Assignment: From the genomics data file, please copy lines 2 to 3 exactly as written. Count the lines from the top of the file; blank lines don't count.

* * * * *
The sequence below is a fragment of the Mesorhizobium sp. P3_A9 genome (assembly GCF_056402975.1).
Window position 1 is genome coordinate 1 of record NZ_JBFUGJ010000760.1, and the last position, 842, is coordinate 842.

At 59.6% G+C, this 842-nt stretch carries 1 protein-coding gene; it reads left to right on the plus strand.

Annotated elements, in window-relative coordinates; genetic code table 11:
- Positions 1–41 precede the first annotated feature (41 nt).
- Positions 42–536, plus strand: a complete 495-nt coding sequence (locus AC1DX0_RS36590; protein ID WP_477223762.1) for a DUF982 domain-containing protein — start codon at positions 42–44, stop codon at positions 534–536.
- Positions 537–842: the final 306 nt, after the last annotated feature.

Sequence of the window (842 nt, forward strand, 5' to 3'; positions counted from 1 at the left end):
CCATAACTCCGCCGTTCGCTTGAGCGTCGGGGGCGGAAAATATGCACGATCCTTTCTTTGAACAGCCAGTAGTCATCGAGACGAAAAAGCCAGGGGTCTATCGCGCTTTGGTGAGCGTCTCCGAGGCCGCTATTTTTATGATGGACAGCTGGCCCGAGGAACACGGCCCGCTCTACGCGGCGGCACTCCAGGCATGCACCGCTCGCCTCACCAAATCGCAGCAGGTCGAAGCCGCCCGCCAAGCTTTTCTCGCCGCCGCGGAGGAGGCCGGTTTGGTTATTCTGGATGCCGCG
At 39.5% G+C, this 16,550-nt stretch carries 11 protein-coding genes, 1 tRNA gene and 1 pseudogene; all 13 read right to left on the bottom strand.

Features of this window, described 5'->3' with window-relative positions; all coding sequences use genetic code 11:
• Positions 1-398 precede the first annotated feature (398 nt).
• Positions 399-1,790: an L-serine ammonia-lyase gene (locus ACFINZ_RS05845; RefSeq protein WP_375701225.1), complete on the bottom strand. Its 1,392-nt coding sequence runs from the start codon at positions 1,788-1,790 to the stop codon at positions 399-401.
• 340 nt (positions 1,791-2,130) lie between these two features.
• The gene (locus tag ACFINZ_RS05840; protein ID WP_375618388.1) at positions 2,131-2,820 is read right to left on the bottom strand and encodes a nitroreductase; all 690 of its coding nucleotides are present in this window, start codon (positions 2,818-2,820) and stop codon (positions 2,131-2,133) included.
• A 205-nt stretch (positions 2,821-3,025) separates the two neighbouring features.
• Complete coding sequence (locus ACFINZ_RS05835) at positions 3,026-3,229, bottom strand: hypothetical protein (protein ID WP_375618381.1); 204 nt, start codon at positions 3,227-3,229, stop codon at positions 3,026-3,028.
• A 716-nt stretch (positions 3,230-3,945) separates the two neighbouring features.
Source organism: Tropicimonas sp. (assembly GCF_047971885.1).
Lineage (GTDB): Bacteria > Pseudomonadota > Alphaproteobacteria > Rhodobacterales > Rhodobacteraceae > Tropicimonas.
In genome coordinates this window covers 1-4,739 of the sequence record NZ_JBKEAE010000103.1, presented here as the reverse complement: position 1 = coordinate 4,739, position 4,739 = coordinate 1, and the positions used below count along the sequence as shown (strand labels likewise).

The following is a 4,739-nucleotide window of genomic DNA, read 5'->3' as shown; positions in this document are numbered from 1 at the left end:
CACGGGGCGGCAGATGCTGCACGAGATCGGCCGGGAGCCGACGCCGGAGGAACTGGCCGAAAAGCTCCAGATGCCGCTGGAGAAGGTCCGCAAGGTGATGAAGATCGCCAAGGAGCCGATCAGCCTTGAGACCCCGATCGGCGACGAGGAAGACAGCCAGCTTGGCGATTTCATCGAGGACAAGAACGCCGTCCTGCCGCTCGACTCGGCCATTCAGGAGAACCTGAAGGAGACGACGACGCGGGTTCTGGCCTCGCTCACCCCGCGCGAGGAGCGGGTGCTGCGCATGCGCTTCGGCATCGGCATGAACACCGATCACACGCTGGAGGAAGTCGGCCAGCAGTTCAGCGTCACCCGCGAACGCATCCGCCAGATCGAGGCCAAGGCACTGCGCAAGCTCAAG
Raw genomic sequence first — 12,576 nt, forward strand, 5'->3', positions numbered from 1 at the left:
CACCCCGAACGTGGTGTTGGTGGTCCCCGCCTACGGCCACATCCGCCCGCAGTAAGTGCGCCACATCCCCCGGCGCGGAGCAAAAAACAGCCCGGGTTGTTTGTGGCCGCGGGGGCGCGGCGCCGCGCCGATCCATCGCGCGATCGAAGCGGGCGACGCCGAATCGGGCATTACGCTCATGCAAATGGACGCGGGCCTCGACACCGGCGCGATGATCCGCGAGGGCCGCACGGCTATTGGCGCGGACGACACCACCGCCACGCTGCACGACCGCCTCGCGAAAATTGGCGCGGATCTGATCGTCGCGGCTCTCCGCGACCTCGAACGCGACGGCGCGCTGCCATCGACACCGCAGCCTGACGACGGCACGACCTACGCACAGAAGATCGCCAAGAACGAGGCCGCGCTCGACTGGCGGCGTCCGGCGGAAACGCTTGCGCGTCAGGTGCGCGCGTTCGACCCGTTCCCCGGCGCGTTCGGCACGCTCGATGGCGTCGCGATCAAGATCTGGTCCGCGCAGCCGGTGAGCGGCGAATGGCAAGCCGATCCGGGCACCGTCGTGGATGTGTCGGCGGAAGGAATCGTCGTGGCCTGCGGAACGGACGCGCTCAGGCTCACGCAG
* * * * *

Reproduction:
Window position 1 is genome coordinate 1 of record NZ_JBFUGJ010000760.1, and the last position, 842, is coordinate 842.

At 59.6% G+C, this 842-nt stretch carries 1 protein-coding gene; it reads left to right on the plus strand.